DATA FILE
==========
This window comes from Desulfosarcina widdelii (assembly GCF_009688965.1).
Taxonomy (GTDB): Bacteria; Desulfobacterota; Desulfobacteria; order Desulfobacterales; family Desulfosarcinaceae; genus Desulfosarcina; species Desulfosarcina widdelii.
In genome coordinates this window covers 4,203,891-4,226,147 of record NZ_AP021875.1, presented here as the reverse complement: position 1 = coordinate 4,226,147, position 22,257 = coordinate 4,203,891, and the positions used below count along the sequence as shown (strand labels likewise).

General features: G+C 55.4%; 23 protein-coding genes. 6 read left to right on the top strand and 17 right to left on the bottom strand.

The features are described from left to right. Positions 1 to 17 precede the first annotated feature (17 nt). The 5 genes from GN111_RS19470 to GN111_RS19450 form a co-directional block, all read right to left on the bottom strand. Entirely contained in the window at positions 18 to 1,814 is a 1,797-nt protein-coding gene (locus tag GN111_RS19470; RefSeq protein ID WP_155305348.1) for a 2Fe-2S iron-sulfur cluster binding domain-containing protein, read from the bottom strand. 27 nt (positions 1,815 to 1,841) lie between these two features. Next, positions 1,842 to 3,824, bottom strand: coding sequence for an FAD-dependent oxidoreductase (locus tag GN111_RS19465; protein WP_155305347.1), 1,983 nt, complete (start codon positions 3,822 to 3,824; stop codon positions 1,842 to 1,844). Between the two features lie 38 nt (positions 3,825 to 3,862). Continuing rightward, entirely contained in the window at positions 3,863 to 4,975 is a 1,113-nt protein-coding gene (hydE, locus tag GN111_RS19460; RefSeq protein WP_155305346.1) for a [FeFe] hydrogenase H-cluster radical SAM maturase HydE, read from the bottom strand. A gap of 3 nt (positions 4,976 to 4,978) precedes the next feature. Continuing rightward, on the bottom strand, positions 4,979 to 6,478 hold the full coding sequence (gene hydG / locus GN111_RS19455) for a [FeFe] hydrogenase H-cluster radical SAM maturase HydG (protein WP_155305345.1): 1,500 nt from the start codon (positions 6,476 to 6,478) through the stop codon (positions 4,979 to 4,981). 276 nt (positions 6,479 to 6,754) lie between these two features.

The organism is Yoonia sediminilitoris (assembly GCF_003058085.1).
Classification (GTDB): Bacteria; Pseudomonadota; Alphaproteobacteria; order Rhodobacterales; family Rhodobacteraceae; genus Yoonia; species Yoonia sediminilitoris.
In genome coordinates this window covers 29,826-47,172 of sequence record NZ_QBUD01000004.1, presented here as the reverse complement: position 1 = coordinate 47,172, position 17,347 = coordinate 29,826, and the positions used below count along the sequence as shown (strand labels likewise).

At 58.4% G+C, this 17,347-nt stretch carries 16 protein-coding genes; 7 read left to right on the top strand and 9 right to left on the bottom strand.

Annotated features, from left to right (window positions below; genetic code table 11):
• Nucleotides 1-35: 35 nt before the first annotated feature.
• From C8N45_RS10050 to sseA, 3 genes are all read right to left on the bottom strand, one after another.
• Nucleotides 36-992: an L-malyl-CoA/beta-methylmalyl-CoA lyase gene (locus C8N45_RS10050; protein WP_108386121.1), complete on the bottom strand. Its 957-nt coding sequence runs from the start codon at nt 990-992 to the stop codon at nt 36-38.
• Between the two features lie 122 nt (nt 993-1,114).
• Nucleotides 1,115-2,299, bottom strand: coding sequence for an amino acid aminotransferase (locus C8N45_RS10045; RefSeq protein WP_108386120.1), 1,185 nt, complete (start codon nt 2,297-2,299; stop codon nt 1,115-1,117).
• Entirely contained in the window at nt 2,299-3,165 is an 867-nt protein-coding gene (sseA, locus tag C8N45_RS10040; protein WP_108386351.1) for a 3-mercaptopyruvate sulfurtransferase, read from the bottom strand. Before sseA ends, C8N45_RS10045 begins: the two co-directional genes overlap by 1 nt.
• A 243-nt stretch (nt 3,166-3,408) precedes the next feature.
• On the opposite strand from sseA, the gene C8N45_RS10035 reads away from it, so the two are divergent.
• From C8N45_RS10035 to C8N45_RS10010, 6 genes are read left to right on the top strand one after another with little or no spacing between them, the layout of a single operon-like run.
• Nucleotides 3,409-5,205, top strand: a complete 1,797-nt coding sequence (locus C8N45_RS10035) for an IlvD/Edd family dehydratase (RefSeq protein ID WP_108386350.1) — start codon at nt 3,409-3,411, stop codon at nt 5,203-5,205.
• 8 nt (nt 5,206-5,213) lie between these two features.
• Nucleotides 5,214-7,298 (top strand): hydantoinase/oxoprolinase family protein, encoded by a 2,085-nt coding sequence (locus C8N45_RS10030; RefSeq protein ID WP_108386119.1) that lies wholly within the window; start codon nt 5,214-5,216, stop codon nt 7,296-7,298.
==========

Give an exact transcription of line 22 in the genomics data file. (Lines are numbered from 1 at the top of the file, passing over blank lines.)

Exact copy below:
• Nucleotides 5,214-7,298 (top strand): hydantoinase/oxoprolinase family protein, encoded by a 2,085-nt coding sequence (locus C8N45_RS10030; RefSeq protein ID WP_108386119.1) that lies wholly within the window; start codon nt 5,214-5,216, stop codon nt 7,296-7,298.